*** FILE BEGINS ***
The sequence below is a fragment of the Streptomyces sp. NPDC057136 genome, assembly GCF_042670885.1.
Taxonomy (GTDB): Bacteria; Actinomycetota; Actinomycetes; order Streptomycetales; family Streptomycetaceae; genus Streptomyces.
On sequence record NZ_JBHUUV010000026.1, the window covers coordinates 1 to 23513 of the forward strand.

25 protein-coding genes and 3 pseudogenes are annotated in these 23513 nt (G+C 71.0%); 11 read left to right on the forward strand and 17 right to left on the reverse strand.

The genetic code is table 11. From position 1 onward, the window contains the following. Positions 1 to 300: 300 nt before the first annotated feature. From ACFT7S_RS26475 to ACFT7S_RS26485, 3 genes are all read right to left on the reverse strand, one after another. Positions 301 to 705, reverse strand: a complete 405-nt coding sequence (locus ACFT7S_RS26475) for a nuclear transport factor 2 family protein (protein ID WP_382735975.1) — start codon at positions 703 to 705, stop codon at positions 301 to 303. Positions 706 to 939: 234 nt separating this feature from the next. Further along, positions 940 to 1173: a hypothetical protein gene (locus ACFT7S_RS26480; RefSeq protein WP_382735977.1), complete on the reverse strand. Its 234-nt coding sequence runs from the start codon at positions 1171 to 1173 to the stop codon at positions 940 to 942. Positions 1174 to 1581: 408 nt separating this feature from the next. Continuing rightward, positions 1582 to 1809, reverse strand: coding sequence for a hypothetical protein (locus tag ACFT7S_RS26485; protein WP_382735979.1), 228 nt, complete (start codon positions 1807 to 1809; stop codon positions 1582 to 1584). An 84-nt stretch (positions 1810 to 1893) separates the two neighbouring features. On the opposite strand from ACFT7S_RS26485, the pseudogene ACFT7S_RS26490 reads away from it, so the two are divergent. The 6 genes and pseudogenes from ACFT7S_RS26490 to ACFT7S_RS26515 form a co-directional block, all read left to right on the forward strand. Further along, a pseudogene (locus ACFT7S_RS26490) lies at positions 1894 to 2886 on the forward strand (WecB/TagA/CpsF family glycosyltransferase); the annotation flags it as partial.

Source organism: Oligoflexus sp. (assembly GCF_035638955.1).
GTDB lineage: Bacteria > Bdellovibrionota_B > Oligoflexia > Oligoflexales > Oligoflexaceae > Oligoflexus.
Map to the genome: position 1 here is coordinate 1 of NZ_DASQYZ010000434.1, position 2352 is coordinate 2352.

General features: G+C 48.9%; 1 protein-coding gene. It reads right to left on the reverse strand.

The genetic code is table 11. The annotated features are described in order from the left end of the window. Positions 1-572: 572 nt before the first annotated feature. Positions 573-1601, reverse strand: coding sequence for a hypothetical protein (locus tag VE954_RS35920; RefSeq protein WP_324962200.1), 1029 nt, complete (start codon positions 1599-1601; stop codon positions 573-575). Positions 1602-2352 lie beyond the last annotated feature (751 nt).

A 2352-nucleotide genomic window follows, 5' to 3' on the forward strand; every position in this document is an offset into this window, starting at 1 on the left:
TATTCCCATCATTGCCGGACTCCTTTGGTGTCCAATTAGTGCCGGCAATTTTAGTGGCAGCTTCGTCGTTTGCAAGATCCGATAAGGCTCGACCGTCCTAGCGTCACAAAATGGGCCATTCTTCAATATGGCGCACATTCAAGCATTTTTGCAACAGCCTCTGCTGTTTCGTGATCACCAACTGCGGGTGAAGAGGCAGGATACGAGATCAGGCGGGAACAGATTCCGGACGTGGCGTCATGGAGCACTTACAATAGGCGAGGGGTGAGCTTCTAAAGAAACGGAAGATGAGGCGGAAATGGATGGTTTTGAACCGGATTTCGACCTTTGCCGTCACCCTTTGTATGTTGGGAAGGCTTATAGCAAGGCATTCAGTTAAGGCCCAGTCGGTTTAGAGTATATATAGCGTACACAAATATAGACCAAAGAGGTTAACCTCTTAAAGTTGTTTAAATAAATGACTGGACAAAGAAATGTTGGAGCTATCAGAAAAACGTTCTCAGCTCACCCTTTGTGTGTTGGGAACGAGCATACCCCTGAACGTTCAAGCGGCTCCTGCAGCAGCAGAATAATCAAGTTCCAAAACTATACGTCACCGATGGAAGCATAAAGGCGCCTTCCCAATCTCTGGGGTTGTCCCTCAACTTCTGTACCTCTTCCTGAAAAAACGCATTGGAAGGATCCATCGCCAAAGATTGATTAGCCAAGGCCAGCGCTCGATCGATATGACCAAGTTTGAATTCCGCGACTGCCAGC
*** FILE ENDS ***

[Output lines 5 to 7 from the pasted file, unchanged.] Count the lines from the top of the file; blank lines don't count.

The genetic code is table 11. From position 1 onward, the window contains the following. Positions 1 to 300: 300 nt before the first annotated feature. From ACFT7S_RS26475 to ACFT7S_RS26485, 3 genes are all read right to left on the reverse strand, one after another. Positions 301 to 705, reverse strand: a complete 405-nt coding sequence (locus ACFT7S_RS26475) for a nuclear transport factor 2 family protein (protein ID WP_382735975.1) — start codon at positions 703 to 705, stop codon at positions 301 to 303. Positions 706 to 939: 234 nt separating this feature from the next. Further along, positions 940 to 1173: a hypothetical protein gene (locus ACFT7S_RS26480; RefSeq protein WP_382735977.1), complete on the reverse strand. Its 234-nt coding sequence runs from the start codon at positions 1171 to 1173 to the stop codon at positions 940 to 942. Positions 1174 to 1581: 408 nt separating this feature from the next. Continuing rightward, positions 1582 to 1809, reverse strand: coding sequence for a hypothetical protein (locus tag ACFT7S_RS26485; protein WP_382735979.1), 228 nt, complete (start codon positions 1807 to 1809; stop codon positions 1582 to 1584). An 84-nt stretch (positions 1810 to 1893) separates the two neighbouring features. On the opposite strand from ACFT7S_RS26485, the pseudogene ACFT7S_RS26490 reads away from it, so the two are divergent. The 6 genes and pseudogenes from ACFT7S_RS26490 to ACFT7S_RS26515 form a co-directional block, all read left to right on the forward strand. Further along, a pseudogene (locus ACFT7S_RS26490) lies at positions 1894 to 2886 on the forward strand (WecB/TagA/CpsF family glycosyltransferase); the annotation flags it as partial.

Source organism: Oligoflexus sp. (assembly GCF_035638955.1).
GTDB lineage: Bacteria > Bdellovibrionota_B > Oligoflexia > Oligoflexales > Oligoflexaceae > Oligoflexus.